Mare Chiuso (2012), by Stefano Liberti and Andrea Segre, chronicles the exodus of over two thousand people stranded in the Mediterranean and pushed back to Libya by the Italian police. The consequences will be devastating, as violence escalates against those who ran away from war and poverty.

Likewise, Jonas Carpignano’s documentary, Mediterranean (2015), portrays the geography of migration across the in-between sea, first from the Horn of Africa and then from Burkina Faso and Algeria. The visual narrative turns the landscape into a sort of vast map of emotions felt by the migrants during the journey.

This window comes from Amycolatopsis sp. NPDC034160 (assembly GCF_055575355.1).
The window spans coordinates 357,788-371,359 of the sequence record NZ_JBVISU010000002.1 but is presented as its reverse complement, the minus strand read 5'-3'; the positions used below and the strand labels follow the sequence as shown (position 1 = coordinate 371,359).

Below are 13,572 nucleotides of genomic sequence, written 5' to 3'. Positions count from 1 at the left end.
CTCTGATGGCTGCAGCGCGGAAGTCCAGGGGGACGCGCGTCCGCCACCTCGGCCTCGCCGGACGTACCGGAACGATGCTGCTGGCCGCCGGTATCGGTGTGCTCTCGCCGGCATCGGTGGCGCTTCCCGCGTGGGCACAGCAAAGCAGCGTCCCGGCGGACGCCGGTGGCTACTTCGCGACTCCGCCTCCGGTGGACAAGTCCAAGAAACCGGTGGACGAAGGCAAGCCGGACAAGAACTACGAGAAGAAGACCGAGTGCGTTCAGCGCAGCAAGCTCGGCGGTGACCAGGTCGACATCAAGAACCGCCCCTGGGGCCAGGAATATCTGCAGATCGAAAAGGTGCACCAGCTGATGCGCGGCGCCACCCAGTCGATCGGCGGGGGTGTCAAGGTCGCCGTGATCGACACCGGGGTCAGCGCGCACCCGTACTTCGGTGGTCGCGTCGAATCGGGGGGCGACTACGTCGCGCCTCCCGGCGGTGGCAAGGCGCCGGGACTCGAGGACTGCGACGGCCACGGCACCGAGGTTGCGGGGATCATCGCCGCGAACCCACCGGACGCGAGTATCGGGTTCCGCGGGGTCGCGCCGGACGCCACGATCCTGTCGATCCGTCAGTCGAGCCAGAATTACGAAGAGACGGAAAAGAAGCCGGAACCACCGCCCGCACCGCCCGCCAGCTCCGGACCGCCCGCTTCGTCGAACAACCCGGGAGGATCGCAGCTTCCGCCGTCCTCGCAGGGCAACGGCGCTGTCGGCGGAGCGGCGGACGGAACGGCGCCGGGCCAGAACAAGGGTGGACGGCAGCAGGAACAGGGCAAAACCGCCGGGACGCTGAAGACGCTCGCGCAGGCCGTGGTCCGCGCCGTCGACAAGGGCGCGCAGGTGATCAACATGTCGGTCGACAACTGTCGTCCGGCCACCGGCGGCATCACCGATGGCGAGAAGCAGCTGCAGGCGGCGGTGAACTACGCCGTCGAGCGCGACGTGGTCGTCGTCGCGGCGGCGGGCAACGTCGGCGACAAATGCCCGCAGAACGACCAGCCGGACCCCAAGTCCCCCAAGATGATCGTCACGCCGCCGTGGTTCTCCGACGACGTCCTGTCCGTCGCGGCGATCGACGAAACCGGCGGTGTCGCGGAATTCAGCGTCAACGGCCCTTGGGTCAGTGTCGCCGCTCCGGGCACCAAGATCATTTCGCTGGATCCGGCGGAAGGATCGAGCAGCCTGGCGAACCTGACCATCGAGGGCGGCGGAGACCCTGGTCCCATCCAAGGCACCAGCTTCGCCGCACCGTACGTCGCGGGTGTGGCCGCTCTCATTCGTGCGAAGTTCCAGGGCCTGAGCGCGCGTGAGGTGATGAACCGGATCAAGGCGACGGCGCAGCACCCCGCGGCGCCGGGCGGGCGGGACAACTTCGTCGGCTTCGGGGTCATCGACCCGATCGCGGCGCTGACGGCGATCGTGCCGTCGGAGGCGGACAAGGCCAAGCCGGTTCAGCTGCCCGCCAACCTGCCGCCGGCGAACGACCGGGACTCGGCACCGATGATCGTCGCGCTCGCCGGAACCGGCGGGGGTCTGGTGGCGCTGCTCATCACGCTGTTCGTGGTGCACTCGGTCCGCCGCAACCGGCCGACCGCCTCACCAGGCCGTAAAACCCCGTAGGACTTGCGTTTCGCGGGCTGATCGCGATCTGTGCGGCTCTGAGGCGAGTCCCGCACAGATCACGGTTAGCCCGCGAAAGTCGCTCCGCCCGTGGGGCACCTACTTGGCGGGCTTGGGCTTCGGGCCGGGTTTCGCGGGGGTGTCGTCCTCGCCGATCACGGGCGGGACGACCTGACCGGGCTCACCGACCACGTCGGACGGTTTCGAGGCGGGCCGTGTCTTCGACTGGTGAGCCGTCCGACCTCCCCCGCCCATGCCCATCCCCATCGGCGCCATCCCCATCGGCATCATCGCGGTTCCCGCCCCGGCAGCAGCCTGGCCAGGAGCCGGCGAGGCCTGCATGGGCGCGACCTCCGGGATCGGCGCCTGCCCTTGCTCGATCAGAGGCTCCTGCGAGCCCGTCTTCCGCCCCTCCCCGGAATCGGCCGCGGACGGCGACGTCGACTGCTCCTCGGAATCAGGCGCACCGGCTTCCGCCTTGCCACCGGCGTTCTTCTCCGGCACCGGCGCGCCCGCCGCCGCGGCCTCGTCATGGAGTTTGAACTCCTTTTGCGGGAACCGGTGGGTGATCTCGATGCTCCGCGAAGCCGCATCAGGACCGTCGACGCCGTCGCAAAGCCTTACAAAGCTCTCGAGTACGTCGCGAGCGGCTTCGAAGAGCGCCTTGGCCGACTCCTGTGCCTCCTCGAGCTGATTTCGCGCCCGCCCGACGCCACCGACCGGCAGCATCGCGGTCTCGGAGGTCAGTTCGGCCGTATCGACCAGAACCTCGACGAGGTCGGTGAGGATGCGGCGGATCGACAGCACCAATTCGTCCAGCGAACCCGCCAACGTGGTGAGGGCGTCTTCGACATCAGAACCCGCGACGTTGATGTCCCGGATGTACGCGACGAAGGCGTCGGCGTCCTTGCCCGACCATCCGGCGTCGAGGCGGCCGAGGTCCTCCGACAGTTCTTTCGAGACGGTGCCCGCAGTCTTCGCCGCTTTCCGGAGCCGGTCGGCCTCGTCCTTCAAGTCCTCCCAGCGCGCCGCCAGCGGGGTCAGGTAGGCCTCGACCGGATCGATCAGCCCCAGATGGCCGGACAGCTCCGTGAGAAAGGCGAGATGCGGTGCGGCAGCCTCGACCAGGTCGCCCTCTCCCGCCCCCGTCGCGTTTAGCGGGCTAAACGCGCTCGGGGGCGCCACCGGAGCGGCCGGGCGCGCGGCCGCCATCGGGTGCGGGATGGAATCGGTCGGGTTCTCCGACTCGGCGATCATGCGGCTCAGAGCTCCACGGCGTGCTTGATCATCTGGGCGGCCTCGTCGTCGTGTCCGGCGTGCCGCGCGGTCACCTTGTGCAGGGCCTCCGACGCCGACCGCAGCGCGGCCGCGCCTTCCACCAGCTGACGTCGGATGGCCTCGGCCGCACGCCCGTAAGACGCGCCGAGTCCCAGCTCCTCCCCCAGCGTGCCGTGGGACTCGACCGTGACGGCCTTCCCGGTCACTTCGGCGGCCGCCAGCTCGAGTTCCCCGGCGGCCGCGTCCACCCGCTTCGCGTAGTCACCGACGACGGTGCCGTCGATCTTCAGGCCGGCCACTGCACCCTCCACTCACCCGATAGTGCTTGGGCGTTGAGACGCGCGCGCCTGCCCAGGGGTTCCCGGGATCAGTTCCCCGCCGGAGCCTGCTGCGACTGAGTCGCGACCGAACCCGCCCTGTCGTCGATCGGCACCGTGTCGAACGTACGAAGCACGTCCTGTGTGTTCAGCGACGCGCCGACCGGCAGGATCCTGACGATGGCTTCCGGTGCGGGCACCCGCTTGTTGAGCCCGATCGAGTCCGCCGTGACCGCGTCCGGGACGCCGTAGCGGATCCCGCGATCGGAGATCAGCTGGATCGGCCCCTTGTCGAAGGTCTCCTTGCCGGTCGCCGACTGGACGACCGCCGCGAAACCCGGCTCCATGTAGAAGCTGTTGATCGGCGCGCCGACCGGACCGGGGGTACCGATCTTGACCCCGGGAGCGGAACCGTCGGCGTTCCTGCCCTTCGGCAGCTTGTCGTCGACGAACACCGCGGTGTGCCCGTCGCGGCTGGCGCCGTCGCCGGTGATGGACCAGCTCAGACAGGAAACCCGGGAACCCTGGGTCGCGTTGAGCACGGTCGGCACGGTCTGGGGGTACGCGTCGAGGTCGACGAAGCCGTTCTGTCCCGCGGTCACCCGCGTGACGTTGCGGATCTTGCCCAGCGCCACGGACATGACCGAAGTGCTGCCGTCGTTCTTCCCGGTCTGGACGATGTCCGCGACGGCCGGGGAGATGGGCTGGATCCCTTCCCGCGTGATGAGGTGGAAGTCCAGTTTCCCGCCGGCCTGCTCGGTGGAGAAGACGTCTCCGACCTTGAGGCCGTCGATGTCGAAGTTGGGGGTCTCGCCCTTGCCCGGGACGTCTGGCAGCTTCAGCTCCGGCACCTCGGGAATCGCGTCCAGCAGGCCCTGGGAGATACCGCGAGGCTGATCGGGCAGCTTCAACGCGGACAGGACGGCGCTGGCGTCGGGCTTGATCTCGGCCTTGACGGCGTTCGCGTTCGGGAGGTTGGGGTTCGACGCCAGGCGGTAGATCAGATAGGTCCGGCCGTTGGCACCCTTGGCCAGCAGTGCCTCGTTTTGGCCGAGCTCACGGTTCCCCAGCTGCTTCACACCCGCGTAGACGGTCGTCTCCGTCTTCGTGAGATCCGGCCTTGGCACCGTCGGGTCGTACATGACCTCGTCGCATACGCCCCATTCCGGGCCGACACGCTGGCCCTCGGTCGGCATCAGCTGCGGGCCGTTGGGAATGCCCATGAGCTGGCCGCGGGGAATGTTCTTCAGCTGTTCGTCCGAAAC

The same is true for other films such as Il Volo by Wim Wenders, and La nave doce, by Daniele Vicari— which portrays the Albanian immigration, in particular. Terraferma, by Stefano Crialese, adopts the same perspective, although this director’s lens captures the migrants at the midpoint of their journey: Sarah, a beautiful woman reminiscent of the Hottentot Venus, and her children arrive in Linosa after fleeing Eritrea. Sarah has mixed feelings, as her sadness at leaving Asmara is coupled with her preoccupation with reaching her husband in Turin.

In To Whom it may Concern (2013), Zakaria Mohamed Ali recounts his own journey to Libya. He first heard about Lampedusa when he was about to leave Libya.